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Yousuf v. Robert A. Bothman, Inc.

United States District Court, N.D. California, San Jose Division

November 7, 2017

SAEED YOUSUF, Plaintiff,
ROBERT A. BOTHMAN, INC., et al., Defendant.




         Plaintiff Saeed Yousuf is the former Chief Operating Officer of Defendant Robert A. Bothman, Inc. (“RAB”). In 2016, Plaintiff was terminated from his employment during a meeting with an attorney representing RAB, John Fox. Plaintiff later filed this action in state court for breach of contract, wrongful termination, failure to pay wages and violation of the Employee Retirement Income Security Act of 1974. RAB, through Fox and his law firm - Fox, Wang & Morgan, P.C. - removed the action. Fox has continued to represent RAB in this court.

         Federal jurisdiction arises under 28 U.S.C. § 1331. Plaintiff now moves to disqualify Fox and his firm from representing RAB. Dkt. No. 26. Unsurprisingly, RAB opposes. The court finds this matter suitable for decision without oral argument and will vacate the hearing scheduled for November 9, 2017.

         Because Plaintiff has not shown that Fox's representation of RAB is injurious either to him or to the judicial process in which this case appears, his motion will be denied for the reasons explained below.


         “Federal courts have inherent powers to manage their own proceedings and to control the conduct of those who appear before them.” Erickson v. Newmar Corp., 87 F.3d 298, 303 (9th Cir. 1996); Optyl Eyewear Fashion Int'l Corp. v. Style Cos., Ltd., 760 F.2d 1045, 1047-48 (9th Cir. 1985) (“The primary responsibility for controlling the conduct of attorneys rests with the district court.”). These powers encompass the ability to disqualify counsel, which is defined by state law. Id.; Reading Int'l, Inc. v. The Malulani Grp., Ltd., 814 F.3d 1046, 1049 (9th Cir. 2016). Thus, this court is guided by “the reasoned view of the state supreme court when it has spoken on the issue.” In re Cty. of Los Angeles, 223 F.3d 990, 995 (9th Cir. 2000).

         The California Supreme Court has recognized that a motion to disqualify a party's counsel “may implicate several important interests, ” which must be examined carefully “to ensure that literalism does not deny the parties substantial justice.” People ex rel. Dep't of Corps. v. SpeeDee Oil Change Sys., Inc., 20 Cal.4th 1135, 1144 (1999). “Depending on the circumstances, a disqualification motion may involve such considerations as a client's right to chosen counsel, an attorney's interest in representing a client, the financial burden on a client to replace disqualified counsel, and the possibility that tactical abuse underlies the disqualification motion.” Id. at 1145. But the “paramount concern must be to preserve the public trust in the scrupulous administration of justice and the integrity of the bar.” Id. Thus, the right to counsel of one's choice, while important, “must yield to the ethical considerations that affect the fundamental principles of our judicial process.” Id.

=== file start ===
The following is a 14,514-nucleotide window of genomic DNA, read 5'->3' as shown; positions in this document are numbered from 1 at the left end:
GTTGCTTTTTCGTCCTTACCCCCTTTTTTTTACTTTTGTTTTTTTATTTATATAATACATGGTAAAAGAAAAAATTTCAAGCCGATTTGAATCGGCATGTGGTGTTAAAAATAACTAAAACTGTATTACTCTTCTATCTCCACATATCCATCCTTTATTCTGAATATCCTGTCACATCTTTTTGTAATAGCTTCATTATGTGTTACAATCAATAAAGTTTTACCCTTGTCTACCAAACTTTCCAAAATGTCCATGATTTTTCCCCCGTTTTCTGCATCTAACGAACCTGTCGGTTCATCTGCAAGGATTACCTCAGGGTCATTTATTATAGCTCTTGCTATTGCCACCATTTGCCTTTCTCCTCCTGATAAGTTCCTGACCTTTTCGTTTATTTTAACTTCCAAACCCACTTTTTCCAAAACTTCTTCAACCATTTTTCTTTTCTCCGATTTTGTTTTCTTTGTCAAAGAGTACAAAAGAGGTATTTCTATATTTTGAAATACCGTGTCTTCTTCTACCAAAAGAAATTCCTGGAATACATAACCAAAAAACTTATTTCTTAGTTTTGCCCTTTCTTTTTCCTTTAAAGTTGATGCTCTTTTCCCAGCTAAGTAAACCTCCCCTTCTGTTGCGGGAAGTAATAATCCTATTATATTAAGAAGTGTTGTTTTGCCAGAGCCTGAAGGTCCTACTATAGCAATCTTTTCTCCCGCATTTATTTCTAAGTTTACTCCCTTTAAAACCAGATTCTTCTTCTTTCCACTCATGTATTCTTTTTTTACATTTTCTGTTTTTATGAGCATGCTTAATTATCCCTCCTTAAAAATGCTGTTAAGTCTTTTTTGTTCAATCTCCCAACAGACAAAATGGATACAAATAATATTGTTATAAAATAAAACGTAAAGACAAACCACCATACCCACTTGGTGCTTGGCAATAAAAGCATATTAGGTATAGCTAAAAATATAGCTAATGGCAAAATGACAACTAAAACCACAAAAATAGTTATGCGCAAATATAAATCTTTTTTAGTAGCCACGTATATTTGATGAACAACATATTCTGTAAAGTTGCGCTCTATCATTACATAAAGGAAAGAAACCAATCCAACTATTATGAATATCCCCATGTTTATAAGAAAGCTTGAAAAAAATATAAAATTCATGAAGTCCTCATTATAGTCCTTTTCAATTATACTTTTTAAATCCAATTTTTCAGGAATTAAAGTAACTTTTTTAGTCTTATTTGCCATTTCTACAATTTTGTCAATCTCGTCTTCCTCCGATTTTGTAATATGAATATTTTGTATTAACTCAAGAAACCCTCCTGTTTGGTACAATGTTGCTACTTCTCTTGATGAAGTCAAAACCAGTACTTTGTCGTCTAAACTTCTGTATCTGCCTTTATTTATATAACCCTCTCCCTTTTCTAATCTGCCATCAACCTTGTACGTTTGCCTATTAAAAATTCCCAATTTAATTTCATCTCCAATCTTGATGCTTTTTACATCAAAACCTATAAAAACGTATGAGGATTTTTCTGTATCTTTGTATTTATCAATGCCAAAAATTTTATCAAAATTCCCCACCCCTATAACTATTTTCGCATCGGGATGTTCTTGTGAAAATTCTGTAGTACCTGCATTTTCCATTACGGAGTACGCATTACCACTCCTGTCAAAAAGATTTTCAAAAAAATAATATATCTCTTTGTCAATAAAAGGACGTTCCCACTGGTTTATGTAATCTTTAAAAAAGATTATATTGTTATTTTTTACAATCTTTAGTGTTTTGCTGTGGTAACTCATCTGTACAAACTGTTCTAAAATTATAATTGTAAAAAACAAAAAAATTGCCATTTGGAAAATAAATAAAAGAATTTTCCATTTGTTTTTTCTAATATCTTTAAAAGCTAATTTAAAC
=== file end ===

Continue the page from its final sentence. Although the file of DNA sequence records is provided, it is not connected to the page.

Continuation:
The court is also mindful that “[t]he cost and inconvenience to clients and the judicial system from misuse of the rules for tactical purposes is significant.” Optyl Eyewear, 760 F.2d at 1050. Disqualification motions are consequently subjected to “particularly strict judicial scrutiny” as a check on potential abuse. Id. (citing Rice v. Baron, 456 F.Supp. 1361, 1370 (S.D.N.Y. 1978)).


         Plaintiff advocates for the disqualification of Fox and his firm because Fox is a potential fact witness. To that end, Plaintiff alleges that he had a lunch meeting with Fox prior to his departure from RAB and that Fox presented Plaintiff with a 90-day Notice of Termination during the meeting. Plaintiff and Fox continued to discuss Plaintiff's departure after the meeting, and Plaintiff alleges that Fox “opined on 409A issues and implied tax ramifications” related to deferred compensation. In addition, Plaintiff alleges that contrary to the position taken by RAB in discovery, Fox explained to Plaintiff that he could resign from RAB but not did tell Plaintiff he was terminated for cause.

         With this factual predicate in mind, the court turns to the more particular legal authority governing Plaintiff's request. In 1978, the California Supreme Court upheld an attorney's disqualification under a former professional conduct rule prohibiting counsel from serving as a trial witness, recognizing that “ultimately the issue involves a conflict between a client's right to counsel of his choice and the need to maintain ethical standards of professional responsibility.” Comden v. Super. Ct., 20 Cal.3d 906, 915 (1978) (“Comden”). The Comden court observed that “[a]n attorney who attempts to be both advocate and witness impairs his credibility as witness and diminishes his effectiveness as advocate, ” and that the rule of professional conduct addressing the issue should be applied to “avoid the appearance of attorney impropriety.” Id. at 912. And the court was similarly mindful “that testimony by a member of trial counsel's firm may lead the public to be skeptical of lawyers as witnesses, thereby diminishing the public's respect and confidence toward the profession.” Id.

         These concerns have not changed since 1978, but the rule has. In adopting the current version of the Rules of Professional Conduct of the State Bar of California, the California Supreme Court approved Rule 5-210, which now provides:

         A member shall not act as an advocate before a jury which will hear ...

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